Subject: I have found a CD that I think you would enjoy
Hydrology Plus 1 + 2
Genres: Dance & Electronic, New Age, Pop
Mute U.S. reissue of the first two (long out of print) albums from former Depeche Mode member Alan Wilder. Both albums released on one CD for the first time, this is a must for Depeche Mode fans and those interested in ... more »
Listen to Samples
Mute U.S. reissue of the first two (long out of print) albums from former Depeche Mode member Alan Wilder. Both albums released on one CD for the first time, this is a must for Depeche Mode fans and those interested in the history of the emerging world of sample driven music.
Two in one; the beginning of Recoil
P. Bjel | Richmond Hill, Canada | 08/27/2003
(4 out of 5 stars)
"This CD has an interesting background history. When Alan Wilder, the now-former musical director of Depeche Mode, was asked to reproduce snippets he had composed on a four-track cassette machine in his spare time (emerging largely from a sampler), the foundations of his current solo project Recoil were set. The first snippets released were two (very long) instrumental tracks entitled "1" and "2"; without name, and never intended for release. The two first appeared as a 12" mini-LP only (August 1986) entitled '1+2', alongside Depeche Mode's release 'BLACK CELEBRATION.' In January 1988, Wilder's second Recoil release, entitled 'HYDROLOGY,' was released, with three new snippets, but was overlooked because of Depeche Mode's massive tour taking place. It was released on 12" vinyl, but also on CD and cassette; on these latter two formats, the vinyl-only release '1+2' were included, producing a compilation with the following track listing: (01) Grain (7:43)
(02) Stone (14:32)
(03) The Sermon (15:03)
(04) 1 (14:24)
(05) 2 (18:37)This five-track compilation was, for some reason, discontinued, and remained so for a long time. On 20 March 2001, Mute Records (thankfully) re-issued 'HYDROLOGY plus 1+2' with this same track listing and artwork. Fans of Recoil are lucky to now have the opportunity to listen to the beginnings of this unusual and meritorious solo project, which captures not only the essence of independence that eventually came to head for Wilder, but it also captures an `80s zeal. On first listening, the tracks in this compilation are long and can be repetitive; the fact that they are entirely instrumental (perhaps, not including samples of a French train station announcer, or an Italian speaker, or of choir chants, etc.) adds to the challenge of a first listen. They do possess the ability to hypnotize those close listeners. Laced throughout the compilation, especially in the '1+2' part of this release are many samples that made their way to Depeche Mode releases (e.g. "Tora! Tora! Tora!," "Blasphemous Rumours," "Shake the Disease," "If You Want," and more). Wilder has the ability to take existing samples used elsewhere and transform them into something entirely new (evidenced by his later album 'BLOODLINE,' which also used several DM samples). One of the only negative aspects here is the obvious "cut-and-paste" feel to these demos, though I do not believe they harm the integrity of '1+2.' As for the 'HYDROLOGY' part of this compilation (tracks 1, 2 and 3), they served for Wilder (at that point) as an "antidote" to working within the pop atmosphere of Depeche Mode. The track "Grain" is almost classical, with a soft keyboard playing a rhythm that starkly stands beautiful, while still emulating a haunting quality about it. "Stone" begins with a sample that eventually grows, though never deviating from the original pattern, only to suddenly stop three minutes later and metamorphose into DM-like pulses and beats. Then it slows down into a soft, haunting electric pulse that soon falls back into another DM deviant sound. "The Sermon" maintains a more simplistic melody, the majority of which is another pulsating electrical sound, that tops off with a beat previously used in the DM track "Behind the Wheel." All throughout, various samples appear and disappear, adding to the richness of this track (and compilation). Although Alan Wilder was to release three more Recoil albums after these two (all of which were more commercially-friendly with the addition of vocalists and complete songs, though definitely not at all like "mainstream" garbage), listeners will still be intrigued and amazed in listening to and absorbing 'HYDROLOGY plus 1+2,' available once again."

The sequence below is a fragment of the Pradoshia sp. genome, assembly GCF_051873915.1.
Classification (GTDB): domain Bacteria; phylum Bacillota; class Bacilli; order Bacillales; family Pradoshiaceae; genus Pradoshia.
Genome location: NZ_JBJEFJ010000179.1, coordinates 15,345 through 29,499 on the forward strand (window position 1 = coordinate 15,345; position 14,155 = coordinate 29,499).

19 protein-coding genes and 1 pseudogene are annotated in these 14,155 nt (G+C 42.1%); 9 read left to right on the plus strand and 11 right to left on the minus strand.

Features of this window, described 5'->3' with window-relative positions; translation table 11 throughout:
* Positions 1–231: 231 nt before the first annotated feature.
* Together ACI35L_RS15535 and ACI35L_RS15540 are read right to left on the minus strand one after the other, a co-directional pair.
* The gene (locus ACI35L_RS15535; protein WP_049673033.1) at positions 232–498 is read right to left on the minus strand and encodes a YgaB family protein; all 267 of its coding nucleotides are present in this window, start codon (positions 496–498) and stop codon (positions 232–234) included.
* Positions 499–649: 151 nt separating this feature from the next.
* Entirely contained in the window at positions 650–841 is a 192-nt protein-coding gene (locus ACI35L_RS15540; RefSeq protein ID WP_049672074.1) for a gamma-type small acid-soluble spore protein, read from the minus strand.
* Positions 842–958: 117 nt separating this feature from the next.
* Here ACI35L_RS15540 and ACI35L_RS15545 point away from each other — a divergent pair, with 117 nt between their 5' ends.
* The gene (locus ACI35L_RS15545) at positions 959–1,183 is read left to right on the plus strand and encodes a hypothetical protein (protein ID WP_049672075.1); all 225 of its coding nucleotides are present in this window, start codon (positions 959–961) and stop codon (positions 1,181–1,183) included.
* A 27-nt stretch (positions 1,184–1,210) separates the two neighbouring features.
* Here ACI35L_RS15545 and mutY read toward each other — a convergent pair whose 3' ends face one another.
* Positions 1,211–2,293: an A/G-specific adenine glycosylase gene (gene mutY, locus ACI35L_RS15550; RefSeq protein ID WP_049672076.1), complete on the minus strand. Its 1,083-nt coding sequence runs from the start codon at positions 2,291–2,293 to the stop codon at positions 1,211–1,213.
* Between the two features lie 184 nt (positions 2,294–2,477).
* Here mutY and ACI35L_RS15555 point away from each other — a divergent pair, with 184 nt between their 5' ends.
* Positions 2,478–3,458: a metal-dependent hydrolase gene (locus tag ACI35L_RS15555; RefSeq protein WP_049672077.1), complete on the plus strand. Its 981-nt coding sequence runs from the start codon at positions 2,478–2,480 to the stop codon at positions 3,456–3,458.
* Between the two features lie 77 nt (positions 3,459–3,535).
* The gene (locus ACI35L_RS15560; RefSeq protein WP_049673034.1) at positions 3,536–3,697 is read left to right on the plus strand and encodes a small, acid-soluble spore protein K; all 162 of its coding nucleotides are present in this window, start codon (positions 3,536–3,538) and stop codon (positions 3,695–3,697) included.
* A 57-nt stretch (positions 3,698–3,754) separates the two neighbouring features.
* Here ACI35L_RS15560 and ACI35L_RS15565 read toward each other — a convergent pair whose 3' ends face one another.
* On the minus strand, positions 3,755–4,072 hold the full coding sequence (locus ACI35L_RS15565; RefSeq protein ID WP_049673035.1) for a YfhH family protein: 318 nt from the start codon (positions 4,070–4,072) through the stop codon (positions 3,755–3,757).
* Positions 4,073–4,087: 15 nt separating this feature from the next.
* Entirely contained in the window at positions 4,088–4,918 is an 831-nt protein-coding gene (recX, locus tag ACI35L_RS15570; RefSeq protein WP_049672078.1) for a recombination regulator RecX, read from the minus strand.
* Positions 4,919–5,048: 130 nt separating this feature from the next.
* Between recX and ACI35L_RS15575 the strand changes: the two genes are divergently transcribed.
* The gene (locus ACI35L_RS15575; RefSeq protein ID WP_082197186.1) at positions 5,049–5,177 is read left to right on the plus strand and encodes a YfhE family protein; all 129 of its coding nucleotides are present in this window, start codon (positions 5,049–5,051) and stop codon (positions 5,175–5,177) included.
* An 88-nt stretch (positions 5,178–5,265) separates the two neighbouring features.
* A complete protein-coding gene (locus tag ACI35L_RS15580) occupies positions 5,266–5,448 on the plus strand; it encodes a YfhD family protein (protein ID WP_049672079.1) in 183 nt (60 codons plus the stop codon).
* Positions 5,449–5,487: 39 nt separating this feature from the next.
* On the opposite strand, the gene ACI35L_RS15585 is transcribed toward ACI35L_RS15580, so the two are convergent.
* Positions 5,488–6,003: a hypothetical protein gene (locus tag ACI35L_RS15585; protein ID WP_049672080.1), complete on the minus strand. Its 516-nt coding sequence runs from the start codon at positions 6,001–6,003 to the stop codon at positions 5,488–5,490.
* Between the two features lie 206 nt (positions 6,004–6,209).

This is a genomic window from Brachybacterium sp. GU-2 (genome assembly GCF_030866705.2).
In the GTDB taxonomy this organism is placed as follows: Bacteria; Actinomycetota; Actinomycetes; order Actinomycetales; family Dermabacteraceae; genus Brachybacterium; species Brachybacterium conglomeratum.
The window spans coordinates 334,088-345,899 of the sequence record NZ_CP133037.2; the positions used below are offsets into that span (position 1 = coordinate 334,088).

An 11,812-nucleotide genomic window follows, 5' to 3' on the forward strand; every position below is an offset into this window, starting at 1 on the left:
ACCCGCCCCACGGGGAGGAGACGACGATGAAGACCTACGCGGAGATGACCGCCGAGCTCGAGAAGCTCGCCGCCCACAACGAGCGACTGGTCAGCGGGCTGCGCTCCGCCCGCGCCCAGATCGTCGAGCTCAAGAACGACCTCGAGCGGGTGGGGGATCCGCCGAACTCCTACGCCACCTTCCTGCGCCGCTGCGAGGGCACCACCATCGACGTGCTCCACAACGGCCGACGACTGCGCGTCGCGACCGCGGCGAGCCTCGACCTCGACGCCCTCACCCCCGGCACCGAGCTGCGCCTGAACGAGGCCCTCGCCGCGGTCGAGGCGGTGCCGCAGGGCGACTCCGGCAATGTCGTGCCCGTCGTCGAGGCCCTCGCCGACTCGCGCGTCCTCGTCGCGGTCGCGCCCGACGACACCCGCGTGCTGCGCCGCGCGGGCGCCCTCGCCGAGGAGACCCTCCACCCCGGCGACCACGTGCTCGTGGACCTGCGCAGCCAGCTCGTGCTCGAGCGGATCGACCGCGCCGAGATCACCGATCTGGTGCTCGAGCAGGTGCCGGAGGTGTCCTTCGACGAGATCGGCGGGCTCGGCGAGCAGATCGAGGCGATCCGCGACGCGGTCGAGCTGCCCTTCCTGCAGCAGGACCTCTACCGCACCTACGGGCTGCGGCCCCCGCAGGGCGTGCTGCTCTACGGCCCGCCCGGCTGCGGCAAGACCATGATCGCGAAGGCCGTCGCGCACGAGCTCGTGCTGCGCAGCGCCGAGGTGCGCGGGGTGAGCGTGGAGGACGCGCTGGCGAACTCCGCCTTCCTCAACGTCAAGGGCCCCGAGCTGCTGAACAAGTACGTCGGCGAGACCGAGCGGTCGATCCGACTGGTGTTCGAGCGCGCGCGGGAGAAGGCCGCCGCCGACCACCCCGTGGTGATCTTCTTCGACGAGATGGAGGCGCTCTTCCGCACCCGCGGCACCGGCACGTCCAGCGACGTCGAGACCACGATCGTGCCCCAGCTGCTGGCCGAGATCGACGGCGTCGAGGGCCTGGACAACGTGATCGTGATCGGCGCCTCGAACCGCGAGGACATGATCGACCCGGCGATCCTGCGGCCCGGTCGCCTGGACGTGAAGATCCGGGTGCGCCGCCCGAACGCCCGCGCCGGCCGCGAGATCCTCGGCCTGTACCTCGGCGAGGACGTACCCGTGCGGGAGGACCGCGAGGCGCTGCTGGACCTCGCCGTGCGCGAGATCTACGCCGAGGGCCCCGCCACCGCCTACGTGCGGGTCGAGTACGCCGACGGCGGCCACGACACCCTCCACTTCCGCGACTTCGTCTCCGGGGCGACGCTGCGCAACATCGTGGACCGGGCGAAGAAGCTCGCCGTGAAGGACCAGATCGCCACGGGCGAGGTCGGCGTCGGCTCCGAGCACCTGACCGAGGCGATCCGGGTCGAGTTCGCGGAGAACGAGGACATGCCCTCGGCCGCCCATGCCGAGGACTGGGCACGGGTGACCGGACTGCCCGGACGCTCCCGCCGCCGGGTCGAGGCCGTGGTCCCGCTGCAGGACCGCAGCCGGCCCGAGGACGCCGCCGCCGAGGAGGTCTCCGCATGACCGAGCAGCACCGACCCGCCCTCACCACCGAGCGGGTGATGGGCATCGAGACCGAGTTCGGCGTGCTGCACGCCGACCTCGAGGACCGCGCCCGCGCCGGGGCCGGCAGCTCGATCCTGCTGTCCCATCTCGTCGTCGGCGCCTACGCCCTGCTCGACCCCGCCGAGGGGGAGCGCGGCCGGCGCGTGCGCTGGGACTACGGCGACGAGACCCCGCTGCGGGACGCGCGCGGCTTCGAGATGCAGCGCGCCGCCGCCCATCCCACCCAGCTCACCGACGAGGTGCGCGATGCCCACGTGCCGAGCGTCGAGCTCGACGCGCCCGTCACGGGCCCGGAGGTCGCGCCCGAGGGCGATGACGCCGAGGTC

Everybody has their beginnings...
Derek J. Power | Falls Church, VA USA | 05/30/2001
(4 out of 5 stars)
"This is the beginning of Recoil.It started out when Daniel Miller of Mute Records noticed then Depeche Mode member Alan Wilder's homemade recording containing, among other things, samples from DM. He released it as an vinyl LP entitled "1+2" in 1986. Two years later, Alan Wilder released another vinyl under Recoil called Hydrology. In the CD release, the first two albums were joined together. For a long while, that CD was out of print until now.First off, the star rating... I don't think it's fair to give it five stars because it isn't super spectacular (comapred to the recent release of Liquid). I think four stars is sufficient because it's not a normal album (and I like that) and it is his first outside of DM.This is not to say that the album is bad. If you are a Recoil or Depeche Mode fan, you can see Alan's talent. And if you like things electronica (especially the experimental and the weird), you can appreciate this album. Plus this could inspire you to make some simple little riffs and sounds, splice it, dice it and reassemble it using a simple studio program/mixer. :)"